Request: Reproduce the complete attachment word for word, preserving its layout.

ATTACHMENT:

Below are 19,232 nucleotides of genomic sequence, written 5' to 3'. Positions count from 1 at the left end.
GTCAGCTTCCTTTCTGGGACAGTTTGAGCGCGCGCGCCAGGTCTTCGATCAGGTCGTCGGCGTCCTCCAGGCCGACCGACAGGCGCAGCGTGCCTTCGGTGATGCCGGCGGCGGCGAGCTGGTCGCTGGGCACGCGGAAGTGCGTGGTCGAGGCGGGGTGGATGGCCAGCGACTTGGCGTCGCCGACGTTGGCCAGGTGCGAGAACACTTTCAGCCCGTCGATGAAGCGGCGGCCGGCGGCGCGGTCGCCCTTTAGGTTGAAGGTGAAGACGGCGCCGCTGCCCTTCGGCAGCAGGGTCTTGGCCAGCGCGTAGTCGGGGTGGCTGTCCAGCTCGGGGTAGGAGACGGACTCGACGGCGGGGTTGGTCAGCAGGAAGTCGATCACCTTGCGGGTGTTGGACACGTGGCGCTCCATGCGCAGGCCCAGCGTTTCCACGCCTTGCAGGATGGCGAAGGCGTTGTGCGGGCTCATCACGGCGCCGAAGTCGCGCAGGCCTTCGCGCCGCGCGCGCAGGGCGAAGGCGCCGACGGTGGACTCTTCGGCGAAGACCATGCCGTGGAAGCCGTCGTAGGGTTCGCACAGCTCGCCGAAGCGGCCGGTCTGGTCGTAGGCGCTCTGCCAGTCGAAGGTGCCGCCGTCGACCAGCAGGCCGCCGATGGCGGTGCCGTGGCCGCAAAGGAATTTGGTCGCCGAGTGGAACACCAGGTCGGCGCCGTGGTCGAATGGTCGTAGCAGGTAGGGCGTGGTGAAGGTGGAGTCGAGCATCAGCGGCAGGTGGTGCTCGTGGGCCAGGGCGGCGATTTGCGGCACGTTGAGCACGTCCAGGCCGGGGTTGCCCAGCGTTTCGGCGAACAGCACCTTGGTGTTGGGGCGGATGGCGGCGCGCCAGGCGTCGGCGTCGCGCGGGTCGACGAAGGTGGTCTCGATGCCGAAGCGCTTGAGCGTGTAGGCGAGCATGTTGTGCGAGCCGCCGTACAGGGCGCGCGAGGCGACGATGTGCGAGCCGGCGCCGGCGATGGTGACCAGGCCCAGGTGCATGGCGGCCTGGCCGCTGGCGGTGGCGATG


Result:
Below are 19,232 nucleotides of genomic sequence, written 5' to 3'. Positions count from 1 at the left end.
GTCAGCTTCCTTTCTGGGACAGTTTGAGCGCGCGCGCCAGGTCTTCGATCAGGTCGTCGGCGTCCTCCAGGCCGACCGACAGGCGCAGCGTGCCTTCGGTGATGCCGGCGGCGGCGAGCTGGTCGCTGGGCACGCGGAAGTGCGTGGTCGAGGCGGGGTGGATGGCCAGCGACTTGGCGTCGCCGACGTTGGCCAGGTGCGAGAACACTTTCAGCCCGTCGATGAAGCGGCGGCCGGCGGCGCGGTCGCCCTTTAGGTTGAAGGTGAAGACGGCGCCGCTGCCCTTCGGCAGCAGGGTCTTGGCCAGCGCGTAGTCGGGGTGGCTGTCCAGCTCGGGGTAGGAGACGGACTCGACGGCGGGGTTGGTCAGCAGGAAGTCGATCACCTTGCGGGTGTTGGACACGTGGCGCTCCATGCGCAGGCCCAGCGTTTCCACGCCTTGCAGGATGGCGAAGGCGTTGTGCGGGCTCATCACGGCGCCGAAGTCGCGCAGGCCTTCGCGCCGCGCGCGCAGGGCGAAGGCGCCGACGGTGGACTCTTCGGCGAAGACCATGCCGTGGAAGCCGTCGTAGGGTTCGCACAGCTCGCCGAAGCGGCCGGTCTGGTCGTAGGCGCTCTGCCAGTCGAAGGTGCCGCCGTCGACCAGCAGGCCGCCGATGGCGGTGCCGTGGCCGCAAAGGAATTTGGTCGCCGAGTGGAACACCAGGTCGGCGCCGTGGTCGAATGGTCGTAGCAGGTAGGGCGTGGTGAAGGTGGAGTCGAGCATCAGCGGCAGGTGGTGCTCGTGGGCCAGGGCGGCGATTTGCGGCACGTTGAGCACGTCCAGGCCGGGGTTGCCCAGCGTTTCGGCGAACAGCACCTTGGTGTTGGGGCGGATGGCGGCGCGCCAGGCGTCGGCGTCGCGCGGGTCGACGAAGGTGGTCTCGATGCCGAAGCGCTTGAGCGTGTAGGCGAGCATGTTGTGCGAGCCGCCGTACAGGGCGCGCGAGGCGACGATGTGCGAGCCGGCGCCGGCGATGGTGACCAGGCCCAGGTGCATGGCGGCCTGGCCGCTGGCGGTGGCGATG